What are employers looking for in your answers to their interview questions? Richard Maun, career coach and author of Job Hunting 3.0, shares his advice on how to present yourself positively.
For many, the prospect of an interview is daunting. Although you may have all the necessary skills the job requires, you still might get a dose of good old-fashioned nerves and a case of sweaty palms.
Besides the practical preparation, there is an aspect of mental training too, such as visualising yourself as highly confident and successful, or trying to envisage the end goal in order to feel more
There are certain techniques that can really help, and by remembering and even practising them before meeting your interviewee, you can successfully deliver an impressive interview.
1 Prepare: Do not just take a quick look at the company website the evening before your interview.
Research the company with care.
Look at any press releases the company has made and be prepared to comment on them.
Ask yourself, do you know three facts about the company? When it was formed, for example? What values do they have?
Candidates are often asked why they want to join an organisation and need to be able to show they have done their research.
2 Always answer the brief: If you have been asked to prepare a 10-minute presentation, make sure you only talk for 10 minutes and tell them why you would be an asset.
It is unnecessary to offer your life story, or give them what you think they are really asking for. They know what they want. Failure to deliver just shows them you can not complete a simple task.
Practise your presentation to a family member or friend.
3 Ask your own questions: Prepare a few questions ready to ask your interviewer. This will demonstrate you are interested in the organisation.
Also use the opportunity to establish whether the job is what you had thought. Is there anything you need to know to be able to accept a job offer if it is made?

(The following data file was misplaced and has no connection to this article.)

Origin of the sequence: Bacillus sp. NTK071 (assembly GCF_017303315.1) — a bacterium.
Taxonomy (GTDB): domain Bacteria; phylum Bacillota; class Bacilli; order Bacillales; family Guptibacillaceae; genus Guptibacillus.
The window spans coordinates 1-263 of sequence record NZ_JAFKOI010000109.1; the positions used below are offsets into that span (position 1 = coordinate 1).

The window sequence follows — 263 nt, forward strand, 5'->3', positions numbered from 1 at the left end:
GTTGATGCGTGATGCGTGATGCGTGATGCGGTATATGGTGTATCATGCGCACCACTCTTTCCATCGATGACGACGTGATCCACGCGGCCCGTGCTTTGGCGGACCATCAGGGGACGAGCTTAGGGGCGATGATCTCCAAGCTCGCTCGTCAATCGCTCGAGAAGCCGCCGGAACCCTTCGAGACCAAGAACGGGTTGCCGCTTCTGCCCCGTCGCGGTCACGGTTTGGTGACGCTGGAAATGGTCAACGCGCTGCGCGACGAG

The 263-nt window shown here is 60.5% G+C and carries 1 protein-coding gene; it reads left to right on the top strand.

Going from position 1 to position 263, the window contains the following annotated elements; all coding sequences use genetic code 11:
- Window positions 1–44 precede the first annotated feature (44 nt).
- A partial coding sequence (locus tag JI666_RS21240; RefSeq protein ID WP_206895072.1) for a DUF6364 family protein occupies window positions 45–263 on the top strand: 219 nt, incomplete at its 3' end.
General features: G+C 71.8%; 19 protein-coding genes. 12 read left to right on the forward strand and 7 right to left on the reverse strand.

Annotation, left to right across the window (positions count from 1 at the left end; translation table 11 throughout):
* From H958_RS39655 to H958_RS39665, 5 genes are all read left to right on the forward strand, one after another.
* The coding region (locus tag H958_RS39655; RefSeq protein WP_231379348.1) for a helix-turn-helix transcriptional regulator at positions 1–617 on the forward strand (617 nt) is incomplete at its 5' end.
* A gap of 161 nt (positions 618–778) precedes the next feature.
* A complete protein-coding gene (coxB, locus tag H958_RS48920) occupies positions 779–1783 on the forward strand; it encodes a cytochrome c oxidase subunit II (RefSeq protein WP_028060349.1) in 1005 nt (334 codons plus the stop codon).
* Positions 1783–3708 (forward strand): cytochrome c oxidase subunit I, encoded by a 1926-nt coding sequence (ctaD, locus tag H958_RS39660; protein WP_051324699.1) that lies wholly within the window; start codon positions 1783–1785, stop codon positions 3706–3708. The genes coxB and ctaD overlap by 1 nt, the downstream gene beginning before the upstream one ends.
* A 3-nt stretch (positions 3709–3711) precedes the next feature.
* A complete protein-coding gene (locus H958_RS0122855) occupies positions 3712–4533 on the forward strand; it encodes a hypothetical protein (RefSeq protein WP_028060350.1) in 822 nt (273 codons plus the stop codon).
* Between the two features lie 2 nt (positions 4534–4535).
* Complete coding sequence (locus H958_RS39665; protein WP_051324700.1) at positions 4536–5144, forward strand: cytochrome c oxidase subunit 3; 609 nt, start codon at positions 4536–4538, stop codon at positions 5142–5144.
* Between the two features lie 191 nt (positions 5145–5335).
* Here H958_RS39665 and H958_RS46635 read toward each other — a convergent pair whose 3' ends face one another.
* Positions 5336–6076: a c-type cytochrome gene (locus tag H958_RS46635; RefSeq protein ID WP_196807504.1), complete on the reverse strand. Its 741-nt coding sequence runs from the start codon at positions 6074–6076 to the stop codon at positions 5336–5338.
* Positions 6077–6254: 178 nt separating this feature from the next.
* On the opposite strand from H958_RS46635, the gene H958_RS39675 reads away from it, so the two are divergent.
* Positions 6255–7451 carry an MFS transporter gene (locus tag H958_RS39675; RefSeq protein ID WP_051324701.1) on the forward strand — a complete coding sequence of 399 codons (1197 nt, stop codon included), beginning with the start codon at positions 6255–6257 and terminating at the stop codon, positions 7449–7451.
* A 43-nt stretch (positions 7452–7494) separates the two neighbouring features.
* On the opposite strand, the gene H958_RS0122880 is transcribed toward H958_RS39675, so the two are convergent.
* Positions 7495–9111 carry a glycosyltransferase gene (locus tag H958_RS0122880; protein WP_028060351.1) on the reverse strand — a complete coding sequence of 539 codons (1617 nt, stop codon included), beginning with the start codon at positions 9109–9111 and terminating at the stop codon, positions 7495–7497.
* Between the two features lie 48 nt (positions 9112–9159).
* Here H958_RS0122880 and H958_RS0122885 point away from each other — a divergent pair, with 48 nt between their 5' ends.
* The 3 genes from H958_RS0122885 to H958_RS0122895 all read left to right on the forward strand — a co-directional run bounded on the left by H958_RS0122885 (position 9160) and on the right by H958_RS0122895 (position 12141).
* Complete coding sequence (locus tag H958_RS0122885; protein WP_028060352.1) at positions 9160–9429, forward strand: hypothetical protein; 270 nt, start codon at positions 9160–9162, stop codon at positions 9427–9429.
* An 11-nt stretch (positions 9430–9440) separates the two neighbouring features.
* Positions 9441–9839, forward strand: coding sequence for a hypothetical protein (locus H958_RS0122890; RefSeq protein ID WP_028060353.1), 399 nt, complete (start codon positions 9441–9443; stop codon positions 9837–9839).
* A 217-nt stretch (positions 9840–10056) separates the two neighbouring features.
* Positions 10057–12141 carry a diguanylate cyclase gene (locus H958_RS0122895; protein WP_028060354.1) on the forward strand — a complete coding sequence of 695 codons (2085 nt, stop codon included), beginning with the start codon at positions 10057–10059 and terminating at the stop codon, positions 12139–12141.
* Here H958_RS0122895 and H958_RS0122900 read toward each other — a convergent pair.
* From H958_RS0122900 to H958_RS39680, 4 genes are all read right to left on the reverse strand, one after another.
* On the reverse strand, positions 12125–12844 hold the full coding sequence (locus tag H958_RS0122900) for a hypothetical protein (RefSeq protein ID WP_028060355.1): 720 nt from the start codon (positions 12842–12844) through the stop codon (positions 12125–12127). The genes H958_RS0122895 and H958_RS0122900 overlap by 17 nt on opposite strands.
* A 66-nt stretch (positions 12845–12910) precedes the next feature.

Ask about the work itself, training and career development, and not about holidays, pensions and season ticket loans.
4 Technical questions: You may be questioned on your area of expertise, just to find out how much you really know.
If you were a chef going for an interview, you would probably be asked to cook something, so anticipate practical tasks and practise your skills beforehand.
5 Control your nerves: Take time to relax ahead of the interview to get yourself into the most calm state you can.
It does not matter how junior or senior you are, if you rush into an interview situation without taking time to calm your nerves, you will not be able to do your best.
6 “What is the worst question they could ask me?”: Maybe you need to explain a job move, a career gap, a lack of a skill, or a
particularly poor exam grade.
If you have an elegant answer then you will not be flustered in the moment. Perhaps your gap year helped you to build confidence, the career move was because you couldn’t tolerate an inconsiderate organisation, or the exam grade was because you were pursuing a much-loved hobby.
People all have flaws in their lives and it is fine to for us to find a positive spin in any area that we are anxious about.
7 Keep your body language under control: Practise sitting up straight, with your feet on the floor and your hands in your lap, or resting on the table.